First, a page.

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What Does it Mean to be Pro-Family?

By Thomas Storck
Supporting the family means more than just opposing the usual anti-family suspects in the culture.

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Abortion, pornography, offensive material in the media and even in schools… The list of cultural problems that threaten the family goes on and on, and people who are pro-family can generally agree on their opposition to these things. But economic forces can also damage the family, so the family needs to be protected from these as well. Thomas Storck writes that the government has a necessary and rightful role in protecting the family from the possible threats of impersonal economic forces.

Generally, people who are pro-life also claim to be pro-family, and this is natural and good, since the forces of secular humanism view the family as one of their major targets. Although abortion is certainly a grave injustice against the individual unborn baby, it is also an attack on the family. Abortion destroys the unity of a pregnant daughter and her parents, a pregnant wife and her husband, and most definitely of a mother and her unborn child. So being both pro-life and pro-family is naturally connected. But anyone who is pro-family today must also recognize the other baneful influences on the family: pornography, the government school system with its promotion of secularism, most of the mass media, in fact, a good deal of the ordinary culture we live in. I'm sure that most pro-family people would agree with what I just said. But is there more to being pro-family than things like this?

I think that there is. Being pro-family also means supporting the social teachings of the Catholic church, teachings that approach social and economic questions from the standpoint of personal and family dignity. For example, Pope Pius XI, in his justly celebrated encyclical against birth control of 1930, Casti Connubii, also talks about other attacks on the dignity of marriage and the family. After discussing various measures that private groups must take to insure that families can live in dignity, the Pontiff states,

“If, however, for this purpose, private resources do not suffice, it is the duty of the public authority to supply for the insufficient forces of individual effort, particularly in a matter which is of such importance to the common weal. … If families, particularly those in which there are many children, have not suitable dwellings; if the husband cannot find employment and means of livelihood; if the necessities of life cannot be purchased except at exorbitant prices; if even the mother of the family to the great harm of the home, is compelled to go forth and seek a living by her own labor; if she, too, in the ordinary or even extraordinary labors of childbirth, is deprived of proper food, medicine, and the assistance of a skilled physician, it is patent to all to what an extent married people may lose heart, and how home life and the observance of God's commands are rendered difficult for them. … Hence, in making the laws and in disposing of public funds they must do their utmost to relieve the needs of the poor, considering such a task as one of the most important of their administrative duties.”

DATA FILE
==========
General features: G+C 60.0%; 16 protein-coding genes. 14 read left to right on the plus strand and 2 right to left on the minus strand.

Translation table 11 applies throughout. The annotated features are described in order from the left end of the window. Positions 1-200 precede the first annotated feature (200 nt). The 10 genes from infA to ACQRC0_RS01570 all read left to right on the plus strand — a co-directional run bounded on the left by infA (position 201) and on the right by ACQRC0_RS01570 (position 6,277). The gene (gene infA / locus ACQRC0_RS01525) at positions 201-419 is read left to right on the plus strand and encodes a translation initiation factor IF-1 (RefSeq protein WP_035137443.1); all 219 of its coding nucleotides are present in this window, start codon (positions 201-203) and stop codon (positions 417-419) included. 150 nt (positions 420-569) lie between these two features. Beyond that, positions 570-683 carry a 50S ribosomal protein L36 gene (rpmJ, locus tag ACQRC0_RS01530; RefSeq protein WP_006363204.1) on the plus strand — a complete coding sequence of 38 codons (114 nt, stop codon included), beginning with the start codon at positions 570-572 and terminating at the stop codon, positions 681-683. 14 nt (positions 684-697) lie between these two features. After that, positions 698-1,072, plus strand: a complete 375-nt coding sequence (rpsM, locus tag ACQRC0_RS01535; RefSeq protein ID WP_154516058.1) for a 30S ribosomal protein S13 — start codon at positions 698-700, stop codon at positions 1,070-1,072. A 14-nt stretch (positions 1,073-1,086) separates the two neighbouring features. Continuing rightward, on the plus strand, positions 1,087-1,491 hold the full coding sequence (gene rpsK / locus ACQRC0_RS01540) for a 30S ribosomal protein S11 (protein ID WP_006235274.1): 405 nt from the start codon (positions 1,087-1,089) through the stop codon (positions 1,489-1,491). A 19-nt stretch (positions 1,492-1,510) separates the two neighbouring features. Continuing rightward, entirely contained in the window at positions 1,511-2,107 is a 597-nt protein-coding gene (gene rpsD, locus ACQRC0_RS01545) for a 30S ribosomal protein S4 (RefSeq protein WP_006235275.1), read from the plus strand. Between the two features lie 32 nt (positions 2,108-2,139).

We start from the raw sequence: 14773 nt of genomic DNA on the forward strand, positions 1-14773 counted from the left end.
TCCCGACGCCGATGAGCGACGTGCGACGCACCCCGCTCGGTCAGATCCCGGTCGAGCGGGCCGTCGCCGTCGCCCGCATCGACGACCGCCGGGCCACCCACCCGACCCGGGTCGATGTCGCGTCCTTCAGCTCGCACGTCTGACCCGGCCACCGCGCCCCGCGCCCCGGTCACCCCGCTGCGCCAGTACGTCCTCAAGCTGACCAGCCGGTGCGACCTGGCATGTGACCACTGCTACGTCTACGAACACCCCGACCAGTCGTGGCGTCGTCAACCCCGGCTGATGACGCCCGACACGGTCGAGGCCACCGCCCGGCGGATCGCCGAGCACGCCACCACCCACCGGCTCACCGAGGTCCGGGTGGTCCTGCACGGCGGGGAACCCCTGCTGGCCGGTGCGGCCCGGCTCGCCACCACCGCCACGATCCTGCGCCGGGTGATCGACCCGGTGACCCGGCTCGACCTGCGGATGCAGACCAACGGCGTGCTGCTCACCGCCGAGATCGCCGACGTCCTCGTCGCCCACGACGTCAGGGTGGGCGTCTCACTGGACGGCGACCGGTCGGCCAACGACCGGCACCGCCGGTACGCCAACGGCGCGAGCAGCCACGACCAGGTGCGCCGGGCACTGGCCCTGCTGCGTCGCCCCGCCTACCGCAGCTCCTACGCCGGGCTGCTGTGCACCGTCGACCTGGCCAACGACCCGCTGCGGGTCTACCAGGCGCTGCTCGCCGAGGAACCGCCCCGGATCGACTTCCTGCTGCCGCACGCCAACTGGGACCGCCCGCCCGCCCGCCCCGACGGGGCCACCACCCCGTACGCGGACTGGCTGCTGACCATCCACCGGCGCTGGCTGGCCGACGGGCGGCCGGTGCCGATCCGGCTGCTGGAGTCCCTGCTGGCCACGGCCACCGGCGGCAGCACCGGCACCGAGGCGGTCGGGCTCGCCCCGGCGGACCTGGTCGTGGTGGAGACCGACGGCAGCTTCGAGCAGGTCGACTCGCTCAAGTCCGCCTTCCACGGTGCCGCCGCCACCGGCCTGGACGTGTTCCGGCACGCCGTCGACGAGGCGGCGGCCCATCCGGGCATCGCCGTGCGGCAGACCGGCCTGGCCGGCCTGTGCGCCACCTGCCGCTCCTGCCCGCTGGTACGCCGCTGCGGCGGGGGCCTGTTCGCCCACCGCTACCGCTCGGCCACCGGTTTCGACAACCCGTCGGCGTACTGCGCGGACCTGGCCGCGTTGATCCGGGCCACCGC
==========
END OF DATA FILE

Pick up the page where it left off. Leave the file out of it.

In other words, it is not possible to be really pro-family and simply leave other families to the mercy of the economy and of private charity. Although excessive interference by the government is certainly a great evil, the best way to fight it is to champion the proper role of the state, neither minimizing nor maximizing that role. For both a state that transgresses its proper bounds and the callous and impersonal forces of the economy are enemies of the family, and both must be opposed by those who are truly pro-family.

As Catholics, we have in the church's social teaching an approach to these social and economic problems that has deep roots in Catholic tradition and avoids both the excesses of state power and the equally evil notion of reducing the role of the state so that its God-given duty of protecting and promoting the common good is forgotten. All Catholics who are interested in political and economic questions should immerse themselves in this teaching. If we fail to do this, then our thinking will be colored by one or the other of our current isms, and whether it is a liberal ism or a conservative ism, it will not be Catholic.

So a true pro-family attitude seeks to protect the family from all the forces arrayed against it—from secularists, the homosexual movement, New Age practitioners—but from the economic forces that can destroy a family as well. Then we will be truly putting the family first, above all the false gods that our secular world worships and serves.

Copyright © 2000 Thomas Storck

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